Given the main purpose of the journey was see the dentist, you might not think it was that good a day.
Celia had said she’d come to Guildford with me. I only learned later that her main experience of it prior to yesterday had been the one way system, a system which has probably caused more mental anguish and geographical confusion than is fair.
It’s a quick journey from Waterloo, and soon we were walking through the town. For those of you unfamiliar with Guildford, hills feature quite strongly. The railway station is at the bottom of the town, near the river, and my dentist is at the top, not far from a rather lovely sculpture recalling the Olympic Torch Relay.
Olympic torch relay sculpture
The weather gods have been slacking. I was wearing socks yesterday. In June, a whole week before Wimbledon which generally heralds dark grey skies, icy rain and bitter winds. Sunday wasn’t much better. There was a moment at lunchtime when I thought a pair of gloves would be welcome.
So today, although I heard the sun was expected, I still pulled a warm jumper on over my blouse before heading down to Guildford to meet my new dentist. It wasn’t a social occasion, we weren’t going to chat over canapés and Prosecco, but I was one of the few women at Waterloo Station not wearing either a hat, or that misleadingly named hairband with knobs on, a fascinator. There were so many men in top hats, it was like an edition of the Beano minus Dennis and Gnasher. Ascot. To be honest, I prefer the horses.
I had the day off and my dental check up was overdue, so off I went. By the time I reached GU1, I realised the forecast had not lied, and I spent the rest of my time with my jumper slung around my shoulders. It’s quite a Surrey look, so I have had plenty of observational practice. Lunch was a sandwich in the Castle Grounds, a place I walked so many times as a child that my DNA is embedded in its paths and stones. The castle was swathed in scaffolding and green netting. Men walked along walkways made from planks but I couldn’t see any notices to say what they were doing. Maybe, I mused, the castle keep is being converted into luxury flats. It has an enviable position, a long history, and is set in lovely gardens. An Englishman’s House is his castle after all. I am sure if castles went out of use today there would be an immediate move to convert them rather than leave them as historical piles in prime locations.
It’s different going to the dentist these days.
When I was little we would wait in a small room, heated by an open fire in winter, then be ushered through to the surgery which was huge. A black chair stood in the bay window, so if it hadn’t been that you had to face the ceiling most of the time you’d have had a great view down to the river and across the valley. There was a large cream machine in the corner. I never did find out what it was for, and some hard chairs that we waited on. There was a rolltop desk adorned with pictures of all four Beatles exhorting us to eat apples. The dentist was in Quarry Street. My sister and I knew one side of the road well. It was round the corner from our grandparents’ house and where I used to go to fetch my grandfather’s newspaper on a Saturday and spend the thruppence he gave me in Piper’s the confectioners next door.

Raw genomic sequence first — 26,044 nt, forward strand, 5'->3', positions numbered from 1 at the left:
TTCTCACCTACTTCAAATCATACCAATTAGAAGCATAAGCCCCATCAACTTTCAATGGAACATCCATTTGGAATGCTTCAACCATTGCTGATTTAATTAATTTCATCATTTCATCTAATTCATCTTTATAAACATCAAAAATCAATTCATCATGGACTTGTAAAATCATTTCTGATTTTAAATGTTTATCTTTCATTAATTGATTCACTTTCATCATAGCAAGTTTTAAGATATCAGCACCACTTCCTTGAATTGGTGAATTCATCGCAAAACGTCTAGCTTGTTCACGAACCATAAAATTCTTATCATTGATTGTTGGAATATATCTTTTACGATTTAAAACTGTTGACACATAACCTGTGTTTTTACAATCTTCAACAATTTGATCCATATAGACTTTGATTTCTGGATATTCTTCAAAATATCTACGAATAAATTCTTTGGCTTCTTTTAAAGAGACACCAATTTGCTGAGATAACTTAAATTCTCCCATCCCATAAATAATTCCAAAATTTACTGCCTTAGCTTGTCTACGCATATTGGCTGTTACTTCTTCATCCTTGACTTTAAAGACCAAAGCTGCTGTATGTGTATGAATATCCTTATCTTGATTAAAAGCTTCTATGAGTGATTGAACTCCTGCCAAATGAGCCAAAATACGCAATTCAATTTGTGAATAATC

Quarry Street is quite transformed these days, almost chic. Piper’s is long gone. for a while it was a saddlery. I don’t remember the name, now it is a restaurant. Anyway. The dentist was on the other side of the street which Mother warned us against crossing alone as it was Dangerous. So it was only when went to find out if our sweet consumption had decayed our teeth that we got to the other side.
Most excitingly, and this is a very early memory, one of the residents on the far side of the street kept a pig in the cellar. My sister and I used to eagerly look through the grating to see its snout raised looking back at us. Poor pig. Some twenty years ago I mentioned the pig to my mother. “A pig?” she said blankly. Evidently it had not etched itself so clearly on her memory, or maybe she was far more conscious that we were of how cruel it was to keep it in a cellar and what its destiny would be. Continue reading
I am writing this offline, on the train back from Guildford where I have been to see the dentist. There is no signal so I can’t tell if WordPress has recovered from whatever was affecting it on the journey down. First it spammed all my replies to comments on my own blog. I take Internet and blogging security as seriously as anyone, but this seems the paranoid side of safety to me. Then I noticed there were some games going in with the gravitars: a bit of identity swapping. Jo had taken over the Scroobious Pip, Pix had succumbed to Cobbies69, and Julia was masquerading as TBM. It’s like a fancy dress party. I expect a murder mystery weekend on WordPress any time now.
I grew up in Guildford, and although my parents moved away to Suffolk when they retired, I still had relatives in the area I liked to see, especially my Aunt Kath, so my dental appointments were usually combined with visits to see her. Aunt Madeleine lived the other side of Godalming and I saw less of her. Then both up and moved to Gozo, which is a bit far to go for a dental check up. I suppose when my lovely dentist retires I might move to a London practice, but for the moment I still enjoy having a foot in Surrey.